Pavel Felgenhauer presents several pieces of information that could explain why sales of Red Storm Rising might be going through the roof in Georgia.

From the Jamestown Foundation: While the Obama visit is being prepared, Moscow is continuing military and propaganda preparations for a possible full-scale military invasion to change the present pro-Western regime of President Mikheil Saakashvili in Georgia. Senior Russian generals and diplomats have been accusing Georgia of preparing “a new aggression” (EDM, June 18). Last week a Georgian Lieutenant Alik Bzhania, 35, who served in the Georgian coast guard and apparently defected to Russian-controlled Abkhazia, was promoted by the Gazprom-owned liberal Ekho Moskvy radio. He was promptly given asylum and held a high profile press conference in Moscow. Bzhania announced, “Saakashvili is preparing an aggression and I do not want to fight Russia” (Interfax, June 19). A Moscow journalist that interviewed Bzhania, speaking on condition of anonymity, told Jamestown that the orders to publicize the defector came directly from Putin’s office. If Russia is planning full-scale military action in Georgia, it clearly needs an excuse that it is in self-defense – countering an alleged “Georgian aggression . . .”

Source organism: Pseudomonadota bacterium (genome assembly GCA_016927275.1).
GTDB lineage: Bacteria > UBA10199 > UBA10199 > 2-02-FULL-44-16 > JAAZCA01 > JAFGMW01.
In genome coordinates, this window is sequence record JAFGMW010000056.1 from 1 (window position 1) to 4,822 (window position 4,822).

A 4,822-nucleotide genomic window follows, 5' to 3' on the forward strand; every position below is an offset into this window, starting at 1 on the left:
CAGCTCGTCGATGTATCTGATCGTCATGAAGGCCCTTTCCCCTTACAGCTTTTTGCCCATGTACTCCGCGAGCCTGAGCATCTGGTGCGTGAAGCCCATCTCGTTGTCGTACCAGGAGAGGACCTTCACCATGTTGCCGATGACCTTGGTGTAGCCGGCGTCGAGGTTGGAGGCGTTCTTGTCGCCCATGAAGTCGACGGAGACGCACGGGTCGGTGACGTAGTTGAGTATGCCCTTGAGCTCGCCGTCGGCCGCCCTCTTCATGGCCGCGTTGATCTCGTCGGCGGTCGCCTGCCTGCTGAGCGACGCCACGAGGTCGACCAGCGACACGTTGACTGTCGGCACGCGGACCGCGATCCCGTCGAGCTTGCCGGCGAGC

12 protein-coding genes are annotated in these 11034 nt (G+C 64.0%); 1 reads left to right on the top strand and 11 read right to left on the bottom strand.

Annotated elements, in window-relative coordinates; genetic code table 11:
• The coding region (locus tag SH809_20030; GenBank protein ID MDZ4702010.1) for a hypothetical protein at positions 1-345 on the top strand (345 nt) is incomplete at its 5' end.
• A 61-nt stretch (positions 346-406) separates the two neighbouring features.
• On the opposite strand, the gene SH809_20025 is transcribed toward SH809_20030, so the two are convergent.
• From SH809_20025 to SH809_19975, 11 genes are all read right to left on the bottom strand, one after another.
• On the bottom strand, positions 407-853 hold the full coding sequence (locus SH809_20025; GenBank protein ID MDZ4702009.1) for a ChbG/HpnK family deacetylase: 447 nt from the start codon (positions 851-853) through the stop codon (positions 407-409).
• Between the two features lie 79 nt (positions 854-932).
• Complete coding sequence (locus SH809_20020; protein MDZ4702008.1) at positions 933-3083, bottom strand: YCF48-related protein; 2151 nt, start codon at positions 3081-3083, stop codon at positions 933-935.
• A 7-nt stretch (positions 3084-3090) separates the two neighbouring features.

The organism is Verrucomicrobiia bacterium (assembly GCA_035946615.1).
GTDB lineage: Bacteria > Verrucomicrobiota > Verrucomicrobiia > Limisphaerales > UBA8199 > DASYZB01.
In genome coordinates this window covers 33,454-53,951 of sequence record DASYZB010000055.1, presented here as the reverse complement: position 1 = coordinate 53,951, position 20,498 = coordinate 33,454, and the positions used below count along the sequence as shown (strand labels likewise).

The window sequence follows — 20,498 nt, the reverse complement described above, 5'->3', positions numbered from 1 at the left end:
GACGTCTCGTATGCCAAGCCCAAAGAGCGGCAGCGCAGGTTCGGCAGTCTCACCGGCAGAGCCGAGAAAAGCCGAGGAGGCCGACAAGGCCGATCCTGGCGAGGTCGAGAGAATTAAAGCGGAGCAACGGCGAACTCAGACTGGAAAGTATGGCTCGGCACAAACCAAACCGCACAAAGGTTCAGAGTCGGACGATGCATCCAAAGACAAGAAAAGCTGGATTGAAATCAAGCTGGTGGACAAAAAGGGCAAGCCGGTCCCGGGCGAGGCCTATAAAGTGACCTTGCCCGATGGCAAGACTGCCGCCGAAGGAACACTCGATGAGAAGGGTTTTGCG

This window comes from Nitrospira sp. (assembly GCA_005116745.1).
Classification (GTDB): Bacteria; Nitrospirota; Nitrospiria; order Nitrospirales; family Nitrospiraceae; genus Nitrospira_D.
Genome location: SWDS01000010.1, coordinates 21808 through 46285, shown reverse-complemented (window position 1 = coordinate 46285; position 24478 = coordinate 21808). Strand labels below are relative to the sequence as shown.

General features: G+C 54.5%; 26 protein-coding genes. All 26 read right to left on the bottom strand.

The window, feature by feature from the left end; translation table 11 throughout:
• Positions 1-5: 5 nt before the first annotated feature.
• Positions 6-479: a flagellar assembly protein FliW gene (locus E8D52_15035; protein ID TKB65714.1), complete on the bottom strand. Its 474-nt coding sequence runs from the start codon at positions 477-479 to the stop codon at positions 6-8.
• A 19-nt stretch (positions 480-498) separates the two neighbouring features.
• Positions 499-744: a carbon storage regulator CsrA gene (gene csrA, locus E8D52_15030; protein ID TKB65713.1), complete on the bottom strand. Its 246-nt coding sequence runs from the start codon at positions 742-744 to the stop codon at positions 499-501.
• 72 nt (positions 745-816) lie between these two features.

On June 29, Russian troops begin massive military exercises on Georgia’s borders as well as in occupied Abkhazia and South OssetiaKavkaz 2009 (EDM, June 18). The exercises are planned to end on July 6, when Obama lands in Moscow. The troops will be deployed and fully ready to go into action for at least several weeks after July 6, which apparently makes July the most dangerous month in the troubled South Caucasus. Obama’s visit to Moscow may be the last slim hope to avoid a war: if the U.S. president understands the threat and decides to put Georgia at the center of his negotiations instead of START -which is deadlocked anyway by the BMD linkage. It may be still possible to pull off a diplomatic miracle by pressing or persuading Putin to stand back. (photo: Jamestown Foundation)

Yulia Latynina provides another piece of the puzzle and asks a penetrating question.
Peacekeepers deployed by the Organization for Security and Cooperation in Europe must leave Georgia by June 30 after Russia vetoed on June 15 all attempts to keep their mission in force. That is about the same time General Nikolai Makarov, commander of Russia’s forces in the war with Georgia in August and the commander of the “Caucasus 2009” military exercises planned for June 29 to July 6, announced that “Georgia is brandishing its weapons and is preparing to solve its territorial problems in any way it sees fit.”
This raises a question: If Georgia is really planning to start a war, why is Russia going to such lengths to expel international observers who will be able to testify to the whole world how Georgia started the war?